However, the disadvantage of many of the tomatoes growing structures is that they are often too short to support the growth of indeterminate varieties of tomatoes, which can reach up to 10 feet tall at the height of summer.

The other option sometimes used in greenhouses is to support the tomato plant with a guide string which needs to have one end placed below the seedling at the time it is planted. The other end needs to be tied to the top of the greenhouse. You can grow tomatoes direct in the greenhouse soil or use containers.

The guide string can then be wound around the tomato plant to keep it upright. However, the disadvantage of this is that the plant cannot be moved once the structure is in place.

Caring for your tomato plants

Once the tomato plants are in the pot and the support structure is in place, there are still several things that you do need to do to ensure that the plant grows consistently. The first thing is to ensure that you water the plant regularly to ensure that the soil remains moist. Generally, pots should be watered two to three times a week, depending on the ambient temperatures.

Pinch out sideshoots

The other important job to do regularly as your tomato plant increases in size is to pinch out any side shoots. The side shoots are the new shoots that appear on a 45-degree angle between the main stem and the laterals with leaves on them. 

Feeding tomato plants

In order for the tomatoes growing in pots, to have optimum nutrients so they can produce delicious tomatoes you will have to feed them with good quality liquid tomato feed. You can even make your own liquid feed from nettles.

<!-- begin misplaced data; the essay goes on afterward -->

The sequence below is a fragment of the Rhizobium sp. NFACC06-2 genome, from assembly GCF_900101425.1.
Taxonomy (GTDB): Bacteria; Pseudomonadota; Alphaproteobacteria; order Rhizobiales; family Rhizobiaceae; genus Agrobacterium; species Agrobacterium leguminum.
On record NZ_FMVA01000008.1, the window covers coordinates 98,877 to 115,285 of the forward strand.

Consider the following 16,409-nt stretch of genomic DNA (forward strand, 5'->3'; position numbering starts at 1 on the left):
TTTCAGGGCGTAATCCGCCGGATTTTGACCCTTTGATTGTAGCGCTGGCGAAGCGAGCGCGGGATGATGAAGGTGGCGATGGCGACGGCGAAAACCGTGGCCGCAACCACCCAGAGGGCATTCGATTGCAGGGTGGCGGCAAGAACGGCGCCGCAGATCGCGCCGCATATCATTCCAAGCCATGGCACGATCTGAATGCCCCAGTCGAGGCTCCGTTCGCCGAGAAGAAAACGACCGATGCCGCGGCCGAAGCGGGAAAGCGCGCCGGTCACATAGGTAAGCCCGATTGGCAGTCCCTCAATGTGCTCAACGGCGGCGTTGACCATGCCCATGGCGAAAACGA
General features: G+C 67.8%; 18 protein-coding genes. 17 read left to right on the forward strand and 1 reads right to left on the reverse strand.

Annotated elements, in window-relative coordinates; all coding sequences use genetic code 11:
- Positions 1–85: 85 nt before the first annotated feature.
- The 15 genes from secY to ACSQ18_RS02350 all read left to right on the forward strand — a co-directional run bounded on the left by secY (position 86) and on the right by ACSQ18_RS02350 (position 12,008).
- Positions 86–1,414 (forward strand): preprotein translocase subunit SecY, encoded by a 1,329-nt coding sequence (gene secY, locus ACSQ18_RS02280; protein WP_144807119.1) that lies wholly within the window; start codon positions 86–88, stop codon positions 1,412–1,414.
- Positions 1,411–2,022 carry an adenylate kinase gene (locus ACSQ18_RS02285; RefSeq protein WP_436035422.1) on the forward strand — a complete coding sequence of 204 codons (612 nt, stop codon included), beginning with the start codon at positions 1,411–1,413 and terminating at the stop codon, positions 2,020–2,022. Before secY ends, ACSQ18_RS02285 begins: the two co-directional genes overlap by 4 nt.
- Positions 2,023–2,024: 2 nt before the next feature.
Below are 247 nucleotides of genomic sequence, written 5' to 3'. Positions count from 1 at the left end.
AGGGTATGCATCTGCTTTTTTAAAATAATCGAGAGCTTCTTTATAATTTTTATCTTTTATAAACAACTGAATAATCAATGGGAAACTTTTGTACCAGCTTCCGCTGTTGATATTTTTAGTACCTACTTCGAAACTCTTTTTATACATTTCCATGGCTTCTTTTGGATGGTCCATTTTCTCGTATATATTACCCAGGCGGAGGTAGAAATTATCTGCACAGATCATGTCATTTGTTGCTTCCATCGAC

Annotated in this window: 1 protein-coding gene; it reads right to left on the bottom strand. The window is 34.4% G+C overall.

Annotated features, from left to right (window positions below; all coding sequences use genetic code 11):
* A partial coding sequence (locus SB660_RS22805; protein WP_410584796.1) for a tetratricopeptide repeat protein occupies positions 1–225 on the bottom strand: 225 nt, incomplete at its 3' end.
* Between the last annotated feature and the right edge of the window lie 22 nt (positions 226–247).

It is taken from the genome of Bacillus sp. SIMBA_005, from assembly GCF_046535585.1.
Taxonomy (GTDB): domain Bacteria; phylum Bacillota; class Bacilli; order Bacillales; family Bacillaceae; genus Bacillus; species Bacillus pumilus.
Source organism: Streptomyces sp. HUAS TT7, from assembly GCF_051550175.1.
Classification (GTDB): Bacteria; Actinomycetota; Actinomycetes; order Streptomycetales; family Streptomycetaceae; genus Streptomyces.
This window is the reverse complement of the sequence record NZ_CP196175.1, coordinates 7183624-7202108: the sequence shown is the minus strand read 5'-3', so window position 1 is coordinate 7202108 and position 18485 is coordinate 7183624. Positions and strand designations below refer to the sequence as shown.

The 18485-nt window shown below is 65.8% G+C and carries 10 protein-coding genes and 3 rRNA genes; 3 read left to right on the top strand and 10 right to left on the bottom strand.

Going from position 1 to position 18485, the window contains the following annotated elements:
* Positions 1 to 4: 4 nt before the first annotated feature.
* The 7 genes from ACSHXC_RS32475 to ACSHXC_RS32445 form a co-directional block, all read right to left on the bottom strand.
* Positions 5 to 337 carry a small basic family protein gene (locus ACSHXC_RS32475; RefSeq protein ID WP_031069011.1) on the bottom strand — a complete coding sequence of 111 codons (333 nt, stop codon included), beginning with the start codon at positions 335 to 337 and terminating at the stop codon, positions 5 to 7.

See also  When To Sow Tomato Seeds In The UK

Container tomatoes can produce masses of fruits if you feed them with enough nutrients throughout the entire growing season.

watering tomato plants

Watering tomato plants

Regular watering tomato plants is even more important when you growing tomatoes in pots and containers, it will help prevent from blossom end rot. A twice a day schedule is highly recommended in hot weather and when the tomatoes flower, this will make sure the flowers are set properly and the healthy plants will produce delicious tomatoes.

This is important job because if you leave a tomato plants to its own devices they will produce masses of sideshoots that will quickly become a tangled messed and reduce your overall fruit production. This is because the plant is focusing on the production of foliage rather than fruit and flowers production. Typically, you will need to do this job every two to three weeks to ensure that you remain on top of this issue.